For tips, tools and guidance on all things risk management, just search for a topic you’re interested in or use the below pods.
Where does one start...?
Insurance is rarely top of the list when setting up a new business, there are many day-to-day issues that take priority. However, insurance can be vital in keeping your business running in the event of a major loss such as a fire or flood.
It makes good business sense to think carefully about insurance, particularly in today’s "claims culture" society where an injury or accident is likely to result in a claim for compensation. An unexpected loss can cause financial hardship and destroy years of hard work. In fact research has shown that many businesses which suffer a major disaster such as a fire or flood fail to recover from the event and go out of business.
What you should do:
All businesses need to check that their property (buildings, machinery, stock and finished product) is adequately insured against any misfortune. If your business owns and operates motor vehicles it is a legal requirement to have motor insurance. It is also compulsory to have Legal liability insurance to protect against claims made by employees or customers. And it is advisable to have Public and Products Liability insurance to protect against claims made by customers or members of the public.
A new business is likely to need some, if not all, of the following types of insurance protection:
Getting Advice – Find a Broker
For small businesses insurance is generally purchased as a package policy that will include all necessary property and liability covers. But the exact insurance needs for your business are best determined by seeking the advice of an insurance broker.
A broker will advise you on exactly what types of insurance you need, the level of cover necessary and offer guidance and advice on choosing the best insurance company to meet your needs.
Property insurance protects buildings and contents – such as stock and machinery - against loss or damage from risks such as:
All Risks insurance provides wider cover but it is not possible to insure against wear and tear or deterioration.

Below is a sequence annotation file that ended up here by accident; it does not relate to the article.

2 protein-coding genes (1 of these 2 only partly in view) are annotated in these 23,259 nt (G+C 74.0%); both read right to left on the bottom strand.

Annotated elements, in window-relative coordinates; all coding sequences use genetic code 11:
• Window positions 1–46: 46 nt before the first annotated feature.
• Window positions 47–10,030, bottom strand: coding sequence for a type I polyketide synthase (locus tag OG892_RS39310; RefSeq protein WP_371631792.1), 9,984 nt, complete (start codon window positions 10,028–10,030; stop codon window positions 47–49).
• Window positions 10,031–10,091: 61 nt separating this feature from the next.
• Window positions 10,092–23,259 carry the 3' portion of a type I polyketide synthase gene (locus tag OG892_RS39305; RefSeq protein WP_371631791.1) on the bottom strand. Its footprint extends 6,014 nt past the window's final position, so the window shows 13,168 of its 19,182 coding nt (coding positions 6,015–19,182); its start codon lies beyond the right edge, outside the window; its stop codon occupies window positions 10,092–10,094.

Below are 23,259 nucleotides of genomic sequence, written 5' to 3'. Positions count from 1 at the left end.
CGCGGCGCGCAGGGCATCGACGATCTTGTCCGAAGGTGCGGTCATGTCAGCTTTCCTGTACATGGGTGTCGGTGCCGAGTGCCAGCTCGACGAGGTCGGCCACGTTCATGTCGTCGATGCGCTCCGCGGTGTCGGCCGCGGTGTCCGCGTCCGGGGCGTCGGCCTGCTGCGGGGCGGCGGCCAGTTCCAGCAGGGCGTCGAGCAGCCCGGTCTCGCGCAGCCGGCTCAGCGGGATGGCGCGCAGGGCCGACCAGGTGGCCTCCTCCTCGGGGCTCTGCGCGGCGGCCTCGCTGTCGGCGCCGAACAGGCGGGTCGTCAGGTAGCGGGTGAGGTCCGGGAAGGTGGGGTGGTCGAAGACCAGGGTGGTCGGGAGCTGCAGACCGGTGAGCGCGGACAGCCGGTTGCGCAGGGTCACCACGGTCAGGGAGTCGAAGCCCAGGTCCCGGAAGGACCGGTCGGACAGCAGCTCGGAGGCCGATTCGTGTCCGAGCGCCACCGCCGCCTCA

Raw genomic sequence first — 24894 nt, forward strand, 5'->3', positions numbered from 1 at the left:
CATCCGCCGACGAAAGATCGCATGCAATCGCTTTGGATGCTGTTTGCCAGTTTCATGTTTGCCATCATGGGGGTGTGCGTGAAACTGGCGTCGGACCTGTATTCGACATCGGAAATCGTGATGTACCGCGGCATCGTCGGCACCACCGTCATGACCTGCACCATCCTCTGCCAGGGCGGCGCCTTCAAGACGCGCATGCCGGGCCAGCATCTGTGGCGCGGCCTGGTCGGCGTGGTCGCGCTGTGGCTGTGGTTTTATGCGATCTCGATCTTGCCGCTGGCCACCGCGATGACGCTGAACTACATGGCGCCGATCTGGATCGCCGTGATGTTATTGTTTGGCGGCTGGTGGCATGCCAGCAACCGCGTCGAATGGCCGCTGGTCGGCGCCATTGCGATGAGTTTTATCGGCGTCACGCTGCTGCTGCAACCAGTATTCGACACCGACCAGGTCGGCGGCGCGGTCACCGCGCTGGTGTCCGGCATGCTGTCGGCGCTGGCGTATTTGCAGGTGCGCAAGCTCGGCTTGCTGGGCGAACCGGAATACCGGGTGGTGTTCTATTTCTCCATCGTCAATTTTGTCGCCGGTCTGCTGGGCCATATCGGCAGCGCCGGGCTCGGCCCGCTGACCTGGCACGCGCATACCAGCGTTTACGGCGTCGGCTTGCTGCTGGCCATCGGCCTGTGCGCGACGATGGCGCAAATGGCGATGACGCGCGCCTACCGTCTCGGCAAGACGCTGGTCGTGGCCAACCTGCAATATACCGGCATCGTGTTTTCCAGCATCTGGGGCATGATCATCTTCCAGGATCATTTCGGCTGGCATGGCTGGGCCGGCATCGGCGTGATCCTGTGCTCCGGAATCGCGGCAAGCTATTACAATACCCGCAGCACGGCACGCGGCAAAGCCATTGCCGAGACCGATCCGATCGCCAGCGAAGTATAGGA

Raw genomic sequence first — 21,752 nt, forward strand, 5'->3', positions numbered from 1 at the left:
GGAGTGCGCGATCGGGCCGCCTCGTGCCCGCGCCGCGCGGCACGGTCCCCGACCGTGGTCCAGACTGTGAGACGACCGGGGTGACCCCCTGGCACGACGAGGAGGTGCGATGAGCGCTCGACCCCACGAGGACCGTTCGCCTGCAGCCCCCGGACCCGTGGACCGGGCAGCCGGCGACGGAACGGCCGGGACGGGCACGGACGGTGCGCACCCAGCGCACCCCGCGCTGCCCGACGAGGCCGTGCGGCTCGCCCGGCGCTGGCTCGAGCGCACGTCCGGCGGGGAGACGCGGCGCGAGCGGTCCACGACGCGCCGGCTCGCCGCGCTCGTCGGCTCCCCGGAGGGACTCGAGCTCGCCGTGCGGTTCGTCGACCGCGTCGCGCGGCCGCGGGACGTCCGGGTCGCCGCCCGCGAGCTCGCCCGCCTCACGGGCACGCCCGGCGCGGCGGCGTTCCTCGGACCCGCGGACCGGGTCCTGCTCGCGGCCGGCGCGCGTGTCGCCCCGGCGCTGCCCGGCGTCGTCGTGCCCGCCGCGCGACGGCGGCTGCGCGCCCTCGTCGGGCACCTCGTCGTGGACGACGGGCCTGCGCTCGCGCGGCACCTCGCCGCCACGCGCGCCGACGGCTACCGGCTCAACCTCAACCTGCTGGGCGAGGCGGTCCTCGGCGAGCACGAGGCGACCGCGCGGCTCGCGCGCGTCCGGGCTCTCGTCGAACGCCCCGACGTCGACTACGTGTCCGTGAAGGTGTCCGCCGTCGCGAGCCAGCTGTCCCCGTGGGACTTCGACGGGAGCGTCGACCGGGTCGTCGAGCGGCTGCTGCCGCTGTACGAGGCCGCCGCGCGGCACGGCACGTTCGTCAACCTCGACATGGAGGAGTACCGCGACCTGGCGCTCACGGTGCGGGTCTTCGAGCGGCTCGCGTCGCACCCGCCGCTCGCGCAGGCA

There are a number of statutory regulations that require the inspection and testing of plant and machinery on a regular basis. Equipment such as:
all has to be inspected on a regular basis. This is generally done by means of engineering insurance. Engineering insurance is provided by specialist insurers and provides cover against electrical and mechanical breakdown. The cover will also include an inspection service that will meet the statutory requirements outlined above.
Employers' Liability insurance is a compulsory class of insurance. You may receive a claim from an injured employee who alleges:
Employers' Liability Insurance protects you and your business against such legal liability claims and provides for the payment of compensation to employees who have been injured at work.
This type of insurance only provides compensation in the event that you have:
The cover will also pay for legal representation if an Enforcing Authority such as the Health and Safety Executive or an Environmental Health Officer from the Local Authority prosecutes you.
A firm can face claims from members of the public who enter your premises who may suffer injury through slipping or falling whilst on your premises. You would not be protected against such claims under your Employers' Liability policy. For these eventualities you should consider purchasing Public Liability insurance.
Public & Products Liability
Public Liability insurance is necessary to protect you against claims from persons who are not employees but might have been injured by your business. A typical example would be a claim from a customer who slipped and fell on your premises. Some businesses supply food and drink to members of the public. This carries the risk of illness such as food poisoning. If your business manufacturers and supplies products, your customers may be injured if the product is faulty, or if the instructions do not clearly state and describe the correct method of use. If you business is involved in the supply of goods then you should consider taking out Products Liability insurance.
Firms can face many types of claims in today‘s litigious society. There is a continuing growth in employment disputes involving unfair dismissal, harassment, discrimination and similar. Whilst your EL policy includes some legal expenses cover it does not cover these types of dispute and you may wish to consider taking out Legal Expenses cover.
Some firms provide Personal Accident cover for their employees – such cover will provide weekly benefits during absence from work due to sickness or accident and lump sum payments for a range of disabilities, both temporary and permanent.
To obtain a commercial insurance quote for any of the above please contact the British Insurance Brokers Association (BIBA) who will be able to advise you of local brokers please call their helpline on 0870 950 1790 or visit their website http://www.biba.org.uk/
This document contains general information and guidance and is not and should not be relied on as specific advice. The document may not cover every risk, exposure or hazard that may arise and Aviva recommend that you obtain specific advice relevant to the circumstances. AVIVA accepts no responsibility or liability towards any person who may rely upon this document.
Was this helpful to you?
Call 0345 366 6666 to speak to our qualified advisers for help and advice.